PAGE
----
MAP TESTING glossary
Below are a list of terms you may hear and use as talking with teachers and your child(ren) about MAP scores and reports:
NWEA's tests measure a student's academic achievement, not his or her ability. Achievement is evidence of what a student has learned and can do. NWEA assessments measure a student's achievement in a subject area. NWEA's mission relates to improving this achievement. Ability describes a student's capacity to learn, independent of what has been achieved. The MAP test does not measure ability.
Average growth index is a statistic that appears on some MAP reports. It is the total growth index of the group divided by the total number of students in the group.
The average RIT score for all students in the school district in the same grade who were tested at the same time as your child.
Goal performance areas are goal reporting categories on MAP reports that are aligned to the content of individual state standards.
Because the MAP tests are adaptive and the test items displayed are based on student performance, rather than age or grade, a score is independent of grade-level parameters. For example, a third grader who received a score of 210 and a fourth grader who received a score of 210 are learning at approximately the same instructional level.
The growth index is a statistic that appears on some MAP reports. The growth index indicates the RIT value by which the student exceeded the target RIT (plus values), fell short of the target RIT (minus values), or exactly met the target RIT (0). The target RIT is determined by the RIT Point Growth Norms.
Growth is defined as the change in a student's score and improvement in achievement over time. MAP assessments measure growth. Progress is defined as growth targeted to an end result.
A Lexile is a unit for measuring text difficulty created by MetaMetrics. Lexile scores are linked to reading RIT scores. Lexile is reported on an equal-interval scale, similar to the RIT scale. 10L is at the low end of the scale and 1700L is at the high end. Click here to visit the Lexile website.
The Lexile range is a score (displayed as a 150-point range) that can be used to find text of appropriate difficulty. The Lexile range is included on several MAP reports. It allows educators and parents to find appropriately challenging books, periodicals and other reading for material for students. The Lexile range represents a level of reading difficulty that leaves readers neither frustrated nor bored. This level should stimulate a student to new learning while rewarding their current reading abilities.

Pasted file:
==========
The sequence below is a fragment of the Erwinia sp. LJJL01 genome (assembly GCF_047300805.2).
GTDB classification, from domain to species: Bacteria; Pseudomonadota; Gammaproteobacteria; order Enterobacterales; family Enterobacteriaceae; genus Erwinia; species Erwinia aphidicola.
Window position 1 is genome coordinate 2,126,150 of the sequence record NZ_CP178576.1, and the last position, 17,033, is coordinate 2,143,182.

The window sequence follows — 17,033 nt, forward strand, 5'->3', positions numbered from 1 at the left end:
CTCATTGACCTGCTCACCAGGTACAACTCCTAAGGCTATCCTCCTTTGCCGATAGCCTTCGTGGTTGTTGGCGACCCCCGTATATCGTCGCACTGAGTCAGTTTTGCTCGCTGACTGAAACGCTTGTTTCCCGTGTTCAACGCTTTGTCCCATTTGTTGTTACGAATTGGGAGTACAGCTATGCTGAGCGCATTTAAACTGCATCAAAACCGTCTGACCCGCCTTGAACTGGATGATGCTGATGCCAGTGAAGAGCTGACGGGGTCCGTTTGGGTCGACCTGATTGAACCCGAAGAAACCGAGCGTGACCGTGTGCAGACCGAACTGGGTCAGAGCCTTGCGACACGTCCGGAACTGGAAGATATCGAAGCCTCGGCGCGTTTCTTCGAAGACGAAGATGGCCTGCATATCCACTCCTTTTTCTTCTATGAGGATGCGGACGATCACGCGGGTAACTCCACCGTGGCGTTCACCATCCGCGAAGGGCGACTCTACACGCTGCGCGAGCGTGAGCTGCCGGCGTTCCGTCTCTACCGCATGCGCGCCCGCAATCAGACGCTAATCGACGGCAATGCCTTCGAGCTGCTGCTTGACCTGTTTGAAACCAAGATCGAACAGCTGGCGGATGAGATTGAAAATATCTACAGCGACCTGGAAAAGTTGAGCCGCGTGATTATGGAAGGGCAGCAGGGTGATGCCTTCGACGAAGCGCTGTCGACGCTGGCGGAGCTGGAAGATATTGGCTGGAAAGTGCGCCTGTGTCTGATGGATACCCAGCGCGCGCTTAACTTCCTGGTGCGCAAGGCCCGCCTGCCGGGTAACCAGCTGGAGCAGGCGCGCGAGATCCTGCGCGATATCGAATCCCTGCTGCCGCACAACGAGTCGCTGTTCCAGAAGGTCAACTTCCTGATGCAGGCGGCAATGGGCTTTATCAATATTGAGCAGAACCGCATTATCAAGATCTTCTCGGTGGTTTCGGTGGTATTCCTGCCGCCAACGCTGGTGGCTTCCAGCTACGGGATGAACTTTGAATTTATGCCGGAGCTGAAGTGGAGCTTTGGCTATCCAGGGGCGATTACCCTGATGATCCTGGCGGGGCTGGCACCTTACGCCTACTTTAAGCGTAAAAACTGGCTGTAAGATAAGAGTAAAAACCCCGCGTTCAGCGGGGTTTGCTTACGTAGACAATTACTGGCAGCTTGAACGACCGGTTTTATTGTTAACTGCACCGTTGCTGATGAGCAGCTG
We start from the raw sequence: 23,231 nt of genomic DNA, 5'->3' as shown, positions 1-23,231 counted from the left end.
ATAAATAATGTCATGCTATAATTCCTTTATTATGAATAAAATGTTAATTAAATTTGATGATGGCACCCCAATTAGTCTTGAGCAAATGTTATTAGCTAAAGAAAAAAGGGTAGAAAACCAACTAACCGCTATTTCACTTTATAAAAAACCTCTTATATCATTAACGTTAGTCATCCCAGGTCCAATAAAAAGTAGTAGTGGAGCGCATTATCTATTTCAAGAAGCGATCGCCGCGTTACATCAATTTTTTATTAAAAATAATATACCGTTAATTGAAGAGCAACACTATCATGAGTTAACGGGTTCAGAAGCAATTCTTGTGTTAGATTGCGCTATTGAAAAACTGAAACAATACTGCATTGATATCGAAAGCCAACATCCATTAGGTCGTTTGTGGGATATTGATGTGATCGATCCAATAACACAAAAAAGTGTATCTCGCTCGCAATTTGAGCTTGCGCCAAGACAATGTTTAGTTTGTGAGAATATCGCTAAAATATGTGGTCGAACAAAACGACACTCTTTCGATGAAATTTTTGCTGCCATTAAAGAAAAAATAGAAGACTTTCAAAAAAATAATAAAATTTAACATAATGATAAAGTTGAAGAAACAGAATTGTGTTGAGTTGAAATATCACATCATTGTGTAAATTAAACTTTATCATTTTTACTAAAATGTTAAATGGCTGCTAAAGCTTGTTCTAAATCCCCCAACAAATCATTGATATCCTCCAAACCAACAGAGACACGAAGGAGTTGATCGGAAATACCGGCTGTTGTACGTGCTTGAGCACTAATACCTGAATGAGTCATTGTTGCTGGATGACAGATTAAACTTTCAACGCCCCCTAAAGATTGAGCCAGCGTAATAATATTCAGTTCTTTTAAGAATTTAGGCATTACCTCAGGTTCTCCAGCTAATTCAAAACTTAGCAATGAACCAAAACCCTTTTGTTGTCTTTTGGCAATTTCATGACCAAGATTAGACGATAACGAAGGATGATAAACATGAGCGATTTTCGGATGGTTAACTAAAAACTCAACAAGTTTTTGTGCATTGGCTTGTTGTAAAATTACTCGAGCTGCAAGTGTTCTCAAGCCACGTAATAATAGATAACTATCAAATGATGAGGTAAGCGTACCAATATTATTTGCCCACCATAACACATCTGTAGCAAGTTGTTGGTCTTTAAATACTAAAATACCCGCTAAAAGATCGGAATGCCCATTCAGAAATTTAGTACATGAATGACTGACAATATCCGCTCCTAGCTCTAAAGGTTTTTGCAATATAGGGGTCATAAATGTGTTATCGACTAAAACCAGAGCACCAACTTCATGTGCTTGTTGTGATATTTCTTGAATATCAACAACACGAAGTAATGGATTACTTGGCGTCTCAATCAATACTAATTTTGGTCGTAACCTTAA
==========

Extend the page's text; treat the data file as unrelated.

This line, found on an individual student's progress report, represents the average score for students who were in the same grade and tested in the same term as observed in the most recent NWEA norming study.
Percentiles are used to compare one student's performance to the norm group. Percentile means the student scored as well as, or better than, the percent of students taking the test in his/her grade. There is about a 68 percent chance that the student's percentile ranking would fall within this range if the student tested again relatively soon.
This number indicates the percentage of students in the NWEA norm group for this grade that a student's score equaled or exceeded. The percentile is a normative statistic that indicates how well a student performed in comparison to the students in the norm group. A student's percentile rank indicates that the student scored as well as, or better than, the percent of students in the norm group. In other words, a student with a percentile rank of 72 scored as well as or better than 72 percent of the students in the norm group.
Tests developed by NWEA use a scaled called RIT to measure student achievement and growth. RIT stands for Rasch unIT, which is a measurement scale developed to simplify the interpretation of test scores. The RIT score relates directly to the curriculum scale in each subject area. It is an equal-interval scale, like feet and inches, so scores can be added together to calculate accurate class or school averages. RIT scores range form about 100-300 depending upon the scale and test season. They make it possible to follow a student's educational growth from year-to-year.
RIT Point Growth Norms are tables that allow educators to get a more realistic look at growth across various starting RIT scores at each grade level. These norms establish typical student growth relative to other students in the NWEA norming study who started with the same RIT score in the same grade.
The RIT score the student received on each growth test will have its own line on an individual student's progress report. This line may contain a dashed portion following the most recent test to represent projected growth over the next instructional year. Projected growth is the average fall-to-fall or spring-to-spring RIT growth of students who were in the same grade and began the growth comparison period at a similar achievement level as observed in the most recent NWEA norming study.
This line, also found on an individual student's progress report, represents the average score for all students in the school district in the grade who were tested at the same time.
The standard error of measurement is an estimate of the precision of the achievement (RIT) score. The smaller the standard error, the more precise the achievement estimate it.
Content standards are statements, developed by states or districts, expressing content students should know and be able to do related to specific academic areas.
Performance standards are a minimum proficiency level that students are expected to achieve on a particular assessment. Individual states, school districts and schools establish such standards.